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2021 Literary Escapes Challenge

- Alabama
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- *Washington, D.C.

Australia (2)
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England (6)
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The Philippines (1)
Wales (1)

My Progress:

28 / 51 states. 55% done!

2021 Fall Into Reading Challenge

My Progress:

0 / 24 books. 0% done!

2021 Children's Historical Fiction Reading Challenge

2021 Children's Historical Fiction Reading Challenge
(Hosted by Yours Truly!)

My Progress:

7 / 25 books. 28% done!

2021 Popsugar Reading Challenge

My Progress:

33 / 50 books. 66% done!

Booklist Queen's 2021 Reading Challenge

My Progress:

35 / 52 books. 67% done!

2021 Historical Fiction Reading Challenge

2021 Craving for Cozies Reading Challenge

The 52 Club's 2021 Reading Challenge

My Progress:

39 / 52 books. 75% done!
Saturday, February 09, 2013

Online Gaming Meets the Apocalypse in New Dystopian Thriller

(Image from Barnes & Noble)

Pandora Walker's as plugged in as the next teenager.  Like all her friends, the 17-year-old spends hours texting on her cell phone, scrolling through Facebook updates, and playing her favorite virtual-reality games.  But when her laptop starts interacting with her—well, that's when things get really weird.  
It all begins when Pandora opens a mysterious e-mail, supposedly from her long-lost father.  Downloading the included attachments triggers a chilling message from her favorite online game:  Beat the Game.  Save the World.  Pandora's sure the whole thing is just some elaborate prank, but when the Internet crashes, the phone lines quit working and cities around the nation go dark, she's convinced that this is no joke.  She has to believe what she's reading on her computer screen—in ten days, life as she knows it will end.  The only way to save it?  Beat a terrifying, very real version of Pandora's Box, the most popular virtual reality game in the world.  Pandora hasn't even mastered the original—how is she supposed to conquer this one?  It's impossible, but she has to play.  And win.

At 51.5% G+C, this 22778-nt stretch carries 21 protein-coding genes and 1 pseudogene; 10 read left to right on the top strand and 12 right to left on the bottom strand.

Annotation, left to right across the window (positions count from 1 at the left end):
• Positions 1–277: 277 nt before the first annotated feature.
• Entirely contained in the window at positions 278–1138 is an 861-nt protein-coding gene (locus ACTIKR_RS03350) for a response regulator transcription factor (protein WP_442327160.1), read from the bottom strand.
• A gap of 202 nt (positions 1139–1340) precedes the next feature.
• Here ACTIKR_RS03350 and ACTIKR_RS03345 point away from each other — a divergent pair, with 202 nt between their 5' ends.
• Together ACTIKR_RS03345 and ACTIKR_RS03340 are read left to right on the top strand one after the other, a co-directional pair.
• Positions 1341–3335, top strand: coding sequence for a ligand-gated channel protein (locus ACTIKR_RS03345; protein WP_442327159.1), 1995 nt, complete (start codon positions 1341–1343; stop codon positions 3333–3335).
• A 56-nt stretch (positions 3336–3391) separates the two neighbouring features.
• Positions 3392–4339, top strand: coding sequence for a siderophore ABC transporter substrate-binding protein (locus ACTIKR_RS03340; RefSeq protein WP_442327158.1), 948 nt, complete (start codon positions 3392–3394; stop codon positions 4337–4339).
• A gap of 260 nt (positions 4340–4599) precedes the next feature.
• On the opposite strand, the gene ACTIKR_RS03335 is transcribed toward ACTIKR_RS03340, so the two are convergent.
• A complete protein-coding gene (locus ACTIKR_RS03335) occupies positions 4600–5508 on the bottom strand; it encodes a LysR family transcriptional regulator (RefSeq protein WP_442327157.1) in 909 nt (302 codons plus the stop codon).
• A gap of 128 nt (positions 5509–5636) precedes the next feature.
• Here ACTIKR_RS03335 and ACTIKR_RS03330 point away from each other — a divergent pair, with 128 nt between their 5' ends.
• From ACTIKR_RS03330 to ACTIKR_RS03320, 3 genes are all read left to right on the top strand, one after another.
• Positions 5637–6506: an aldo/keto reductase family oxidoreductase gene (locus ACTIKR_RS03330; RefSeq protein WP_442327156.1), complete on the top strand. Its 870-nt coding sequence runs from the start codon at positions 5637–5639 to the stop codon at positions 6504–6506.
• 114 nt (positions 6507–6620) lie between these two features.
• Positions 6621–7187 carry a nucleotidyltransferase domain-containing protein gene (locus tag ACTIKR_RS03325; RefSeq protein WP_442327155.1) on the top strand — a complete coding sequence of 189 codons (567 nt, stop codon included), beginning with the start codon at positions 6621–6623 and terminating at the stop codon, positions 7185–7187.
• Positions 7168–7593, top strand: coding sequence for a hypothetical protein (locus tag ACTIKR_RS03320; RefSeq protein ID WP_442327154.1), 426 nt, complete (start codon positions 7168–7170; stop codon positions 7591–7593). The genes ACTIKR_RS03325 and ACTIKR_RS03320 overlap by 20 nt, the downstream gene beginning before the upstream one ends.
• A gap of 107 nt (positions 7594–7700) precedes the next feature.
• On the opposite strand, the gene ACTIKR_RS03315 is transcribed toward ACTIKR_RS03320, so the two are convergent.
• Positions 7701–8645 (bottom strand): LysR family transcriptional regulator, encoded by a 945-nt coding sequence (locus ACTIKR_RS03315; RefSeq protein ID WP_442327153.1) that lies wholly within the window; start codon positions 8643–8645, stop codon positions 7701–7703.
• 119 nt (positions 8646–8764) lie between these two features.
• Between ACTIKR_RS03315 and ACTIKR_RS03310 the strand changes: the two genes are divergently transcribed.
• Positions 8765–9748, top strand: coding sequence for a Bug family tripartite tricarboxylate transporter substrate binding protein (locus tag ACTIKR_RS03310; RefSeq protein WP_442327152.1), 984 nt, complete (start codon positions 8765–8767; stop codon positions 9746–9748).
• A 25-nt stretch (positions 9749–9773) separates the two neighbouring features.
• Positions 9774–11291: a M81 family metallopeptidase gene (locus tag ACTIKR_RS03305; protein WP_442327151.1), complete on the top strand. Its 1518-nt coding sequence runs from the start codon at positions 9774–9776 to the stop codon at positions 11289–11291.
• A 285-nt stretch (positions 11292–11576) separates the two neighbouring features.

When the FBI shows up on her doorstep, accusing Pandora of cyber terrorism, she realizes she's going to have to save the world on the run.  Along with her neighbors, two stepbrothers she barely knows, Pandora's racing across the South trying to figure out game clues that are astonishingly personal.  With chaos reigning on the streets, surviving in the real world's becoming just as dangerous as fighting monsters in the game.  Even if she can level up enough to beat Pandora's Box, she might not survive looters, street gangs and the government agents who won't give up until they have her behind bars.  As the world falls to pieces around her, Pandora plays as well as she can, as fast as she can—but it may not be enough to save herself, let alone the planet, from total annihilation.

Although the plot of Doomed, a new YA dystopian thriller by Tracy Deebs, gets confusing, it's engrossing enough to keep readers engaged.  The gaming aspect keeps the story (somewhat) fresh, although there's plenty of the same ole, same ole as far as dystopian elements go.  I found Pandora sympathetic, but annoying, especially since her affections kept flip-flopping between her two travel companions.  Fickle much, Miss Walker?  Also, the story gets a little far-fetched (okay, a lot far-fetched).  Overall, though, I found Doomed to be a fast-moving, action-packed thriller compelling enough that I digested it pretty much in one sitting.  It didn't bowl me over or anything, but I still enjoyed the read.     

(Readalikes:  Reminded me a bit of The Darkest Minds by Alexandra Bracken and Don't Turn Around by Michelle Gagnon)  

Grade:  B-

If this were a movie, it would be rated:  R for strong language (half a dozen F-bombs, plus milder invectives), violence and sexual inneundo

To the FTC, with love:  I received an e-galley of Doomed (via NetGalley) from the generous folks at Bloomsbury.  Thank you!
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